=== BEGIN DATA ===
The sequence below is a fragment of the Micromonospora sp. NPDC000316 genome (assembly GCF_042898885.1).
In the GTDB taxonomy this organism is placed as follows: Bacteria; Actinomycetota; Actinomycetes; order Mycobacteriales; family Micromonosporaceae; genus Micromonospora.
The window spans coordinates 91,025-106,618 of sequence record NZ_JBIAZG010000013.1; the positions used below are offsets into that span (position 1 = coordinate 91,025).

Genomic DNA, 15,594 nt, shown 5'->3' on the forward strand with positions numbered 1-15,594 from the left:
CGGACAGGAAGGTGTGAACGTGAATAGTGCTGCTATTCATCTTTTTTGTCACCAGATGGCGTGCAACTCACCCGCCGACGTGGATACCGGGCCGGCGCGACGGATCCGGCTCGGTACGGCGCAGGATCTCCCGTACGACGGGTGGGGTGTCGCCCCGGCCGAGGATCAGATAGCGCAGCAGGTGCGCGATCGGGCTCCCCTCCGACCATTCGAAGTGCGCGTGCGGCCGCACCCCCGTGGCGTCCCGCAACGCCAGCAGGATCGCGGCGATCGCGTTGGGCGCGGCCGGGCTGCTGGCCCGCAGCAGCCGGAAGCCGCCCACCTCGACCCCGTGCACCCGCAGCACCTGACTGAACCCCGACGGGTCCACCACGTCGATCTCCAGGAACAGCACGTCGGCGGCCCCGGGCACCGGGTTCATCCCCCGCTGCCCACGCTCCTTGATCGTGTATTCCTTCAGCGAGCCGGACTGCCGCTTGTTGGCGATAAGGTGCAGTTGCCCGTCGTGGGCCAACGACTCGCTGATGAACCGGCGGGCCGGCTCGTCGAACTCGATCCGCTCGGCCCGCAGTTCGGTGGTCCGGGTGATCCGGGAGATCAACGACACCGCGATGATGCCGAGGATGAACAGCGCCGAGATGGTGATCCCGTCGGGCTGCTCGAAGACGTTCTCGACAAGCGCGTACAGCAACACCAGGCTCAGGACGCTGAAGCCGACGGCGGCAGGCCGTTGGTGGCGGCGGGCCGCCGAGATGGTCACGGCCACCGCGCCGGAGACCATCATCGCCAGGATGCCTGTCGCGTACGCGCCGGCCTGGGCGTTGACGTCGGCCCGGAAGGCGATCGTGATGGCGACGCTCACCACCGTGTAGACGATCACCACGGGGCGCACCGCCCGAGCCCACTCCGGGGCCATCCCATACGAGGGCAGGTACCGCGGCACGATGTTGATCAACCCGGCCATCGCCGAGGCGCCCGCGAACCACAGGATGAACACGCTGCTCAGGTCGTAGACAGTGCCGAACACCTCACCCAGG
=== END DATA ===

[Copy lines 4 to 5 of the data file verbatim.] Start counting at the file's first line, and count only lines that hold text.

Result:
Genomic DNA, 15,594 nt, shown 5'->3' on the forward strand with positions numbered 1-15,594 from the left:
CGGACAGGAAGGTGTGAACGTGAATAGTGCTGCTATTCATCTTTTTTGTCACCAGATGGCGTGCAACTCACCCGCCGACGTGGATACCGGGCCGGCGCGACGGATCCGGCTCGGTACGGCGCAGGATCTCCCGTACGACGGGTGGGGTGTCGCCCCGGCCGAGGATCAGATAGCGCAGCAGGTGCGCGATCGGGCTCCCCTCCGACCATTCGAAGTGCGCGTGCGGCCGCACCCCCGTGGCGTCCCGCAACGCCAGCAGGATCGCGGCGATCGCGTTGGGCGCGGCCGGGCTGCTGGCCCGCAGCAGCCGGAAGCCGCCCACCTCGACCCCGTGCACCCGCAGCACCTGACTGAACCCCGACGGGTCCACCACGTCGATCTCCAGGAACAGCACGTCGGCGGCCCCGGGCACCGGGTTCATCCCCCGCTGCCCACGCTCCTTGATCGTGTATTCCTTCAGCGAGCCGGACTGCCGCTTGTTGGCGATAAGGTGCAGTTGCCCGTCGTGGGCCAACGACTCGCTGATGAACCGGCGGGCCGGCTCGTCGAACTCGATCCGCTCGGCCCGCAGTTCGGTGGTCCGGGTGATCCGGGAGATCAACGACACCGCGATGATGCCGAGGATGAACAGCGCCGAGATGGTGATCCCGTCGGGCTGCTCGAAGACGTTCTCGACAAGCGCGTACAGCAACACCAGGCTCAGGACGCTGAAGCCGACGGCGGCAGGCCGTTGGTGGCGGCGGGCCGCCGAGATGGTCACGGCCACCGCGCCGGAGACCATCATCGCCAGGATGCCTGTCGCGTACGCGCCGGCCTGGGCGTTGACGTCGGCCCGGAAGGCGATCGTGATGGCGACGCTCACCACCGTGTAGACGATCACCACGGGGCGCACCGCCCGAGCCCACTCCGGGGCCATCCCATACGAGGGCAGGTACCGCGGCACGATGTTGATCAACCCGGCCATCGCCGAGGCGCCCGCGAACCACAGGATGAACACGCTGCTCAGGTCGTAGACAGTGCCGAACACCTCACCCAGG